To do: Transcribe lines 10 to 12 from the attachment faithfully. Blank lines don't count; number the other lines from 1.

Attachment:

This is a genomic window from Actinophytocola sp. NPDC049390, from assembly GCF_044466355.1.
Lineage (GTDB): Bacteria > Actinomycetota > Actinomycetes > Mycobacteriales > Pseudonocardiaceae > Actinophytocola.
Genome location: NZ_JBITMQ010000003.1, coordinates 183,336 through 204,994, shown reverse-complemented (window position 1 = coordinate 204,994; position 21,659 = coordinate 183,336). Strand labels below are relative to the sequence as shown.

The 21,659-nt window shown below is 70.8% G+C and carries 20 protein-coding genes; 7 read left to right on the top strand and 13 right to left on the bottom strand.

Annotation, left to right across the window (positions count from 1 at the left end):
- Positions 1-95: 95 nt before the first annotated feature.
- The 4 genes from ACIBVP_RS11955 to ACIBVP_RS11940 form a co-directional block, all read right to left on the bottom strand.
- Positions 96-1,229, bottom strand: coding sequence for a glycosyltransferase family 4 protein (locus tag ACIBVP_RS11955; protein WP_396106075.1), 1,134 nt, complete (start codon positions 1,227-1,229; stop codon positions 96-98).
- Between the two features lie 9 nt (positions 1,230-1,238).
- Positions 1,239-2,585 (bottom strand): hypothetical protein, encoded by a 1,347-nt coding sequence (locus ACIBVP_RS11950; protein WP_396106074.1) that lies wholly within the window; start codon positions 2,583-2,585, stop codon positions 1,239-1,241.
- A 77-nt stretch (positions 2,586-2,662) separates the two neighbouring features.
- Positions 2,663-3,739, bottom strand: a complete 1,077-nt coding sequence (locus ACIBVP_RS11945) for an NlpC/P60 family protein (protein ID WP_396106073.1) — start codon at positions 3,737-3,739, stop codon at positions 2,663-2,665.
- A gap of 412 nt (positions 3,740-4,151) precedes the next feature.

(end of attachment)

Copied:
- Positions 1,239-2,585 (bottom strand): hypothetical protein, encoded by a 1,347-nt coding sequence (locus ACIBVP_RS11950; protein WP_396106074.1) that lies wholly within the window; start codon positions 2,583-2,585, stop codon positions 1,239-1,241.
- A 77-nt stretch (positions 2,586-2,662) separates the two neighbouring features.
- Positions 2,663-3,739, bottom strand: a complete 1,077-nt coding sequence (locus ACIBVP_RS11945) for an NlpC/P60 family protein (protein ID WP_396106073.1) — start codon at positions 3,737-3,739, stop codon at positions 2,663-2,665.